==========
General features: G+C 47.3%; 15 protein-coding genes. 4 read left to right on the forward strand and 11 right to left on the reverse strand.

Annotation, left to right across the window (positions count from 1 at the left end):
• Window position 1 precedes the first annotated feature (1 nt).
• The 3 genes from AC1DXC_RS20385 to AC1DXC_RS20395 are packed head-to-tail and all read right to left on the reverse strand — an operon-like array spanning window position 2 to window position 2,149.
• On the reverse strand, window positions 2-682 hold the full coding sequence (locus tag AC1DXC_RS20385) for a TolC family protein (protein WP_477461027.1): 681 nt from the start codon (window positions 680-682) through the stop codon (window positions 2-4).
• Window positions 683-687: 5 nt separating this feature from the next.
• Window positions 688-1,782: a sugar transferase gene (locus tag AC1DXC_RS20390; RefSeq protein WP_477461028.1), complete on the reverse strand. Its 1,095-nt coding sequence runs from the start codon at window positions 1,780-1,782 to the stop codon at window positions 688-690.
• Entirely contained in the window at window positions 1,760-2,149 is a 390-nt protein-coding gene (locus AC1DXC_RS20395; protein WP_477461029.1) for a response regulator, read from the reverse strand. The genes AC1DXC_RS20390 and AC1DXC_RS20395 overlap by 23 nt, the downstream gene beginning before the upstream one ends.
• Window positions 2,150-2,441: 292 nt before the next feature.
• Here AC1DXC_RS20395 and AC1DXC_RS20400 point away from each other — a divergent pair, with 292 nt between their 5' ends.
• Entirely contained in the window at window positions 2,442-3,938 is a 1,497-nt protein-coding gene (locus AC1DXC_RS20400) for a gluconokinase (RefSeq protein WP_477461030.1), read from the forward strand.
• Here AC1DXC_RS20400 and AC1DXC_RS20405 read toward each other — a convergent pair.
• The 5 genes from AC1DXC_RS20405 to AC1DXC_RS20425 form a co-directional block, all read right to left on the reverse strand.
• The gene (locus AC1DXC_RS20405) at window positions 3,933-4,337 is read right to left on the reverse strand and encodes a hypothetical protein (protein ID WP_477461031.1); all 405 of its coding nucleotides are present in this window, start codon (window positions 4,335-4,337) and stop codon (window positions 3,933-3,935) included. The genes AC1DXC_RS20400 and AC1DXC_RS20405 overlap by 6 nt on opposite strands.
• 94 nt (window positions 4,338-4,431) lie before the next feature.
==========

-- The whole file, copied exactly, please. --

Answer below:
General features: G+C 47.3%; 15 protein-coding genes. 4 read left to right on the forward strand and 11 right to left on the reverse strand.

Annotation, left to right across the window (positions count from 1 at the left end):
• Window position 1 precedes the first annotated feature (1 nt).
• The 3 genes from AC1DXC_RS20385 to AC1DXC_RS20395 are packed head-to-tail and all read right to left on the reverse strand — an operon-like array spanning window position 2 to window position 2,149.
• On the reverse strand, window positions 2-682 hold the full coding sequence (locus tag AC1DXC_RS20385) for a TolC family protein (protein WP_477461027.1): 681 nt from the start codon (window positions 680-682) through the stop codon (window positions 2-4).
• Window positions 683-687: 5 nt separating this feature from the next.
• Window positions 688-1,782: a sugar transferase gene (locus tag AC1DXC_RS20390; RefSeq protein WP_477461028.1), complete on the reverse strand. Its 1,095-nt coding sequence runs from the start codon at window positions 1,780-1,782 to the stop codon at window positions 688-690.
• Entirely contained in the window at window positions 1,760-2,149 is a 390-nt protein-coding gene (locus AC1DXC_RS20395; protein WP_477461029.1) for a response regulator, read from the reverse strand. The genes AC1DXC_RS20390 and AC1DXC_RS20395 overlap by 23 nt, the downstream gene beginning before the upstream one ends.
• Window positions 2,150-2,441: 292 nt before the next feature.
• Here AC1DXC_RS20395 and AC1DXC_RS20400 point away from each other — a divergent pair, with 292 nt between their 5' ends.
• Entirely contained in the window at window positions 2,442-3,938 is a 1,497-nt protein-coding gene (locus AC1DXC_RS20400) for a gluconokinase (RefSeq protein WP_477461030.1), read from the forward strand.
• Here AC1DXC_RS20400 and AC1DXC_RS20405 read toward each other — a convergent pair.
• The 5 genes from AC1DXC_RS20405 to AC1DXC_RS20425 form a co-directional block, all read right to left on the reverse strand.
• The gene (locus AC1DXC_RS20405) at window positions 3,933-4,337 is read right to left on the reverse strand and encodes a hypothetical protein (protein ID WP_477461031.1); all 405 of its coding nucleotides are present in this window, start codon (window positions 4,335-4,337) and stop codon (window positions 3,933-3,935) included. The genes AC1DXC_RS20400 and AC1DXC_RS20405 overlap by 6 nt on opposite strands.
• 94 nt (window positions 4,338-4,431) lie before the next feature.